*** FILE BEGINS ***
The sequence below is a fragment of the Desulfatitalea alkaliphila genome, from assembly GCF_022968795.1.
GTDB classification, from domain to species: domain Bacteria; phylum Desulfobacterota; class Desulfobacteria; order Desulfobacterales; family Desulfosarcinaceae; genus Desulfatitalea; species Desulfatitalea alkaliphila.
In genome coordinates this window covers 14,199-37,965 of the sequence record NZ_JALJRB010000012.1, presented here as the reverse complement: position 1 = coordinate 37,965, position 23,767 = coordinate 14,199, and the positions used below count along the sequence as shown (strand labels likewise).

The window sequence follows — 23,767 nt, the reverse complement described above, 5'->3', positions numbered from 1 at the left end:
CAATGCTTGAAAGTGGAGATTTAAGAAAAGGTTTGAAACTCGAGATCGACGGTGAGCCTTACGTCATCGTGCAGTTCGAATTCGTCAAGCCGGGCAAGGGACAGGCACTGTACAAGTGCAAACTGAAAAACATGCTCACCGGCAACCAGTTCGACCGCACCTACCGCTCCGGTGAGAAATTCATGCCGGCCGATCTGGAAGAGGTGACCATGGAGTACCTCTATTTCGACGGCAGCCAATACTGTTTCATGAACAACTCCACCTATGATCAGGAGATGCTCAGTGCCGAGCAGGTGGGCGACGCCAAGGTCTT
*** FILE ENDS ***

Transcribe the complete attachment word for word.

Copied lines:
The sequence below is a fragment of the Desulfatitalea alkaliphila genome, from assembly GCF_022968795.1.
GTDB classification, from domain to species: domain Bacteria; phylum Desulfobacterota; class Desulfobacteria; order Desulfobacterales; family Desulfosarcinaceae; genus Desulfatitalea; species Desulfatitalea alkaliphila.
In genome coordinates this window covers 14,199-37,965 of the sequence record NZ_JALJRB010000012.1, presented here as the reverse complement: position 1 = coordinate 37,965, position 23,767 = coordinate 14,199, and the positions used below count along the sequence as shown (strand labels likewise).

The window sequence follows — 23,767 nt, the reverse complement described above, 5'->3', positions numbered from 1 at the left end:
CAATGCTTGAAAGTGGAGATTTAAGAAAAGGTTTGAAACTCGAGATCGACGGTGAGCCTTACGTCATCGTGCAGTTCGAATTCGTCAAGCCGGGCAAGGGACAGGCACTGTACAAGTGCAAACTGAAAAACATGCTCACCGGCAACCAGTTCGACCGCACCTACCGCTCCGGTGAGAAATTCATGCCGGCCGATCTGGAAGAGGTGACCATGGAGTACCTCTATTTCGACGGCAGCCAATACTGTTTCATGAACAACTCCACCTATGATCAGGAGATGCTCAGTGCCGAGCAGGTGGGCGACGCCAAGGTCTT